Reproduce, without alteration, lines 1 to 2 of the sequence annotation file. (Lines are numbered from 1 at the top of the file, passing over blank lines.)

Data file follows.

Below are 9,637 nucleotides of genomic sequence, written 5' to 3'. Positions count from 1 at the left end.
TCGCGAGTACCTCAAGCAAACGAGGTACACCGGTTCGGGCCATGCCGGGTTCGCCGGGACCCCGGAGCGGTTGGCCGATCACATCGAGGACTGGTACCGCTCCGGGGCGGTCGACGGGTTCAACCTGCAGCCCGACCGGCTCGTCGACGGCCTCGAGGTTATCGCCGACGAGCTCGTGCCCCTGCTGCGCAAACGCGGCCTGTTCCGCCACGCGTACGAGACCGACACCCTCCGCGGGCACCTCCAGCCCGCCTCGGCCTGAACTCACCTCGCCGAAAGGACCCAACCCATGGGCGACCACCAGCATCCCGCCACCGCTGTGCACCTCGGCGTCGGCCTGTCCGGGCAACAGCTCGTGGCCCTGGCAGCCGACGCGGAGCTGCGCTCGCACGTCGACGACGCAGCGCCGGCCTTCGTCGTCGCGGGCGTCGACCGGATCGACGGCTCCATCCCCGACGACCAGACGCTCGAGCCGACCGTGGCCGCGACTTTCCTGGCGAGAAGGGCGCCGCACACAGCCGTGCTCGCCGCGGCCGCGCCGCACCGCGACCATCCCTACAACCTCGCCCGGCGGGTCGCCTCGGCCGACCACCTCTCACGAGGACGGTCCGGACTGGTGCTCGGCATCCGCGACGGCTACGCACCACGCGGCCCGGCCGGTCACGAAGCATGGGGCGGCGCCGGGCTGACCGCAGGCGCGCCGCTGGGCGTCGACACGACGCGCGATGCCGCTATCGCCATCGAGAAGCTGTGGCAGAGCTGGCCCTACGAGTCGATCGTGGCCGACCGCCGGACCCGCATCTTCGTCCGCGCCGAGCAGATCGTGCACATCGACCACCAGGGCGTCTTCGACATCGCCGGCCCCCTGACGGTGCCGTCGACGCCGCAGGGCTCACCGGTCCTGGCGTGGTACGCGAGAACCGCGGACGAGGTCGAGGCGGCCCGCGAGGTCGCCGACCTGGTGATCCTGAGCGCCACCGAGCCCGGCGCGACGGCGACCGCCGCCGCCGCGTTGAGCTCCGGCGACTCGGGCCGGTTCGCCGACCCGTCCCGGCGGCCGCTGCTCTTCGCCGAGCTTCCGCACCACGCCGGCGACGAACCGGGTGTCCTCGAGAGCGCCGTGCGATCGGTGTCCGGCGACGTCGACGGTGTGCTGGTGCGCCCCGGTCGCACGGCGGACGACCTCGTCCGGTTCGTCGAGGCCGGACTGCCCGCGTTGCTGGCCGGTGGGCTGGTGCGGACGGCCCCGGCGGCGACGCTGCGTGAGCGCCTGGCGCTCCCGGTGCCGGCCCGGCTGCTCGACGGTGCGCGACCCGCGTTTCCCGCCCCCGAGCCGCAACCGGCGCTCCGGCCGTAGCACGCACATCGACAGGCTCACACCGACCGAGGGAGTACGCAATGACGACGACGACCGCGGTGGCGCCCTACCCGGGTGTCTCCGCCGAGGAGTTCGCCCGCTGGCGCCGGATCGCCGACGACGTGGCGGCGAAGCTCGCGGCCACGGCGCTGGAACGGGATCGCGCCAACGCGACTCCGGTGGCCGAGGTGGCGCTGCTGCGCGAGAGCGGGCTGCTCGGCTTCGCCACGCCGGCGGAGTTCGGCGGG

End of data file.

Below are 9,637 nucleotides of genomic sequence, written 5' to 3'. Positions count from 1 at the left end.
TCGCGAGTACCTCAAGCAAACGAGGTACACCGGTTCGGGCCATGCCGGGTTCGCCGGGACCCCGGAGCGGTTGGCCGATCACATCGAGGACTGGTACCGCTCCGGGGCGGTCGACGGGTTCAACCTGCAGCCCGACCGGCTCGTCGACGGCCTCGAGGTTATCGCCGACGAGCTCGTGCCCCTGCTGCGCAAACGCGGCCTGTTCCGCCACGCGTACGAGACCGACACCCTCCGCGGGCACCTCCAGCCCGCCTCGGCCTGAACTCACCTCGCCGAAAGGACCCAACCCATGGGCGACCACCAGCATCCCGCCACCGCTGTGCACCTCGGCGTCGGCCTGTCCGGGCAACAGCTCGTGGCCCTGGCAGCCGACGCGGAGCTGCGCTCGCACGTCGACGACGCAGCGCCGGCCTTCGTCGTCGCGGGCGTCGACCGGATCGACGGCTCCATCCCCGACGACCAGACGCTCGAGCCGACCGTGGCCGCGACTTTCCTGGCGAGAAGGGCGCCGCACACAGCCGTGCTCGCCGCGGCCGCGCCGCACCGCGACCATCCCTACAACCTCGCCCGGCGGGTCGCCTCGGCCGACCACCTCTCACGAGGACGGTCCGGACTGGTGCTCGGCATCCGCGACGGCTACGCACCACGCGGCCCGGCCGGTCACGAAGCATGGGGCGGCGCCGGGCTGACCGCAGGCGCGCCGCTGGGCGTCGACACGACGCGCGATGCCGCTATCGCCATCGAGAAGCTGTGGCAGAGCTGGCCCTACGAGTCGATCGTGGCCGACCGCCGGACCCGCATCTTCGTCCGCGCCGAGCAGATCGTGCACATCGACCACCAGGGCGTCTTCGACATCGCCGGCCCCCTGACGGTGCCGTCGACGCCGCAGGGCTCACCGGTCCTGGCGTGGTACGCGAGAACCGCGGACGAGGTCGAGGCGGCCCGCGAGGTCGCCGACCTGGTGATCCTGAGCGCCACCGAGCCCGGCGCGACGGCGACCGCCGCCGCCGCGTTGAGCTCCGGCGACTCGGGCCGGTTCGCCGACCCGTCCCGGCGGCCGCTGCTCTTCGCCGAGCTTCCGCACCACGCCGGCGACGAACCGGGTGTCCTCGAGAGCGCCGTGCGATCGGTGTCCGGCGACGTCGACGGTGTGCTGGTGCGCCCCGGTCGCACGGCGGACGACCTCGTCCGGTTCGTCGAGGCCGGACTGCCCGCGTTGCTGGCCGGTGGGCTGGTGCGGACGGCCCCGGCGGCGACGCTGCGTGAGCGCCTGGCGCTCCCGGTGCCGGCCCGGCTGCTCGACGGTGCGCGACCCGCGTTTCCCGCCCCCGAGCCGCAACCGGCGCTCCGGCCGTAGCACGCACATCGACAGGCTCACACCGACCGAGGGAGTACGCAATGACGACGACGACCGCGGTGGCGCCCTACCCGGGTGTCTCCGCCGAGGAGTTCGCCCGCTGGCGCCGGATCGCCGACGACGTGGCGGCGAAGCTCGCGGCCACGGCGCTGGAACGGGATCGCGCCAACGCGACTCCGGTGGCCGAGGTGGCGCTGCTGCGCGAGAGCGGGCTGCTCGGCTTCGCCACGCCGGCGGAGTTCGGCGGG